American “Superpowers” Activate!

Americans are exceptional. Period.

Last night, after a day spent shopping for bargains, my bride brought home three movies from Redbox which we had been wanting to watch.  As I was laying in bed this morning, with the garlic and herb-injected leftover turkey attempting to make a comeback, I thought about the most important characteristics of the three heroes of those movies.

In The Zookeeper:

Beloved zookeeper Griffin Keyes (Kevin James) decides to quit his job to dive into the dating pool, and finds that his animal friends have been harboring an incredible secret in this comedy from director Frank Coraci (The Wedding Singer). Griffin is a single guy who loves his job at the Franklin Park Zoo. He has a special bond with the animals, yet he can’t help but feel lonely each night when he returns to an empty house. Eventually deciding that a more prestigious job may be the key to finding a new girlfriend, Griffin prepares to turn in his walking papers and reinvent himself. But when word gets out to the animals that Griffin will soon be leaving, they realize the only way to keep him around is to reveal they have the gift of the gab.

Perhaps with a little dating advice from his friends in the animal kingdom, this lonely zookeeper will manage to meet the girl of his dreams without losing the job he loves. Rosario Dawson co-stars in a comedy featuring the voices of Sylvester Stallone, Adam Sandler, Cher, and Nick Nolte.

Griffins greatest “superpower” was his great big heart and that still, small, voice within which exhibited itself in his compassion for both the people and the animals in his life.  Americans see that same compassion in the selfless service of Americans in our Armed Forces, from our “Weekend Warriors” to our troops in combat trought the world.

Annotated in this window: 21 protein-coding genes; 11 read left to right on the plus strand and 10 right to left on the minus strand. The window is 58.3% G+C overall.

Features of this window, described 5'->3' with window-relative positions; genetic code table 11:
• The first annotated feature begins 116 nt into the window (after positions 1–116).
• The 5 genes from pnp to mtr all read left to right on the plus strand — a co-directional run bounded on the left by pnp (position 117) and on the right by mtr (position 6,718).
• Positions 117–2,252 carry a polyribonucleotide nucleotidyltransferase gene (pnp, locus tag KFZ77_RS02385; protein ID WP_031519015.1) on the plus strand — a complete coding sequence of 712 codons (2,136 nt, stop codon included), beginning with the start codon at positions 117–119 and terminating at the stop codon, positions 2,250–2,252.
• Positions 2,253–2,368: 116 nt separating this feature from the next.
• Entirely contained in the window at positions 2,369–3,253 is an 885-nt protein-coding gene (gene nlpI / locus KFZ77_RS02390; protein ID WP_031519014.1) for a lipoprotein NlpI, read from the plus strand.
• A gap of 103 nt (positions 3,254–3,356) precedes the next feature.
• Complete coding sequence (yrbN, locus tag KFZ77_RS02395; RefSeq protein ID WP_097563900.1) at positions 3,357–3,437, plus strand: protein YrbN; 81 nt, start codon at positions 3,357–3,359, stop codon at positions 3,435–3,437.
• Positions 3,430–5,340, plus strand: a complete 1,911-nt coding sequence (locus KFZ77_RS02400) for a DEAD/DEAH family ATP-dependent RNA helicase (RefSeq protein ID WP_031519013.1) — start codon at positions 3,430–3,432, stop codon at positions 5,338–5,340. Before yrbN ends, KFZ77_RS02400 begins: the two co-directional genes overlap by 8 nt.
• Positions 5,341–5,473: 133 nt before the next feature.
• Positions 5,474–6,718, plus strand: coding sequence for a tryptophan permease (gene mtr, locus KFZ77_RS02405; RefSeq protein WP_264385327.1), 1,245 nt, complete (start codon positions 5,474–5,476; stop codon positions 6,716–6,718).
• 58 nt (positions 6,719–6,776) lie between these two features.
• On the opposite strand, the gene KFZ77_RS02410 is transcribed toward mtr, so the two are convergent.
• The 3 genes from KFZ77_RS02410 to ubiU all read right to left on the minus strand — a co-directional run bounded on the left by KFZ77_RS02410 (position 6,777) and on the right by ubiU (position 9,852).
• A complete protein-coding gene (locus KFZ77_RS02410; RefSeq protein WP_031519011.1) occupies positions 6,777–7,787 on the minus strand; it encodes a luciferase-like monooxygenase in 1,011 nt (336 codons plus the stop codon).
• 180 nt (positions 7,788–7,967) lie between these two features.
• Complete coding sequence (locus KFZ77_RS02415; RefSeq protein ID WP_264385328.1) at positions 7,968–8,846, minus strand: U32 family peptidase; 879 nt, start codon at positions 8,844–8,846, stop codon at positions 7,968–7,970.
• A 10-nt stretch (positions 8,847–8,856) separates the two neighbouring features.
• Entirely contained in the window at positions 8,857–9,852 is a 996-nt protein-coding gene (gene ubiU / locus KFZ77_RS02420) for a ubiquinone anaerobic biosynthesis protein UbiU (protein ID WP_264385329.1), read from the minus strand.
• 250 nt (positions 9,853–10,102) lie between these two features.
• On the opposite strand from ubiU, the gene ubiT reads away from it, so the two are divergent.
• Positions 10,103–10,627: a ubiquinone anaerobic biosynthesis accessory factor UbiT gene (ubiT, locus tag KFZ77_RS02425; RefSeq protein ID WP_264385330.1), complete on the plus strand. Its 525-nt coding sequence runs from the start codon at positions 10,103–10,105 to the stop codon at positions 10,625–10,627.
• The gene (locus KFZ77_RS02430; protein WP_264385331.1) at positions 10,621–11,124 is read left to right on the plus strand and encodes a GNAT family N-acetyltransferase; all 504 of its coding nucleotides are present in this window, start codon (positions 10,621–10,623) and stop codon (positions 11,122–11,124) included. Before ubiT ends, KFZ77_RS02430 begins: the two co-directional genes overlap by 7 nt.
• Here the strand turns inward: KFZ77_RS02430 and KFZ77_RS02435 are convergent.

In Green Lantern:

A test pilot embraces his destiny as a cosmic superhero in Casino Royale director Martin Campbell’s adaptation of the popular DC Comics series. Ever since he saw his fearless father perish in a tragic aviation mishap, all Hal Jordan (Ryan Reynolds) could think about was flying — it was the only thing the brash, cocky, and irresponsible test pilot ever truly excelled at. Little did he realize he was destined for something much bigger. Somewhere out in space, a powerful force of evil known as Parallax is spreading fear and destruction; the only hope for defeating Parallax is the Green Lantern Corps, a group of intergalactic warriors powered by the force of will.

When legendary Green Lantern Abin Sur (Temuera Morrison) is sent hurtling toward planet Earth after a deadly encounter with Parallax, his ring chooses Hal to continue the fight. The ring spirits our hero away to the Green Lantern’s home planet of Oa for training. The first human ever to receive the honor of becoming a Green Lantern, Hal is viewed with scorn by the league’s leader, Sinestro (Mark Strong), who trains him alongside the hulking Kilowog (voice of Michael Clarke Duncan). Later, on planet Earth, frail scientist Hector Hammond (Peter Sarsgaard) becomes infected with Parallax’s evil while performing an autopsy on Abin Sur, and uses his newfound powers to stake claim on Carol Ferris (Blake Lively), Hal’s lifelong friend and fellow test pilot. When Hal learns that Parallax plans to consume all life on Earth to gain the energy needed to conquer Oa, he begins looking inward for the courage to defeat the malevolent force and embrace his destiny as a super-powered peacekeeper. ~ Jason Buchanan, Rovi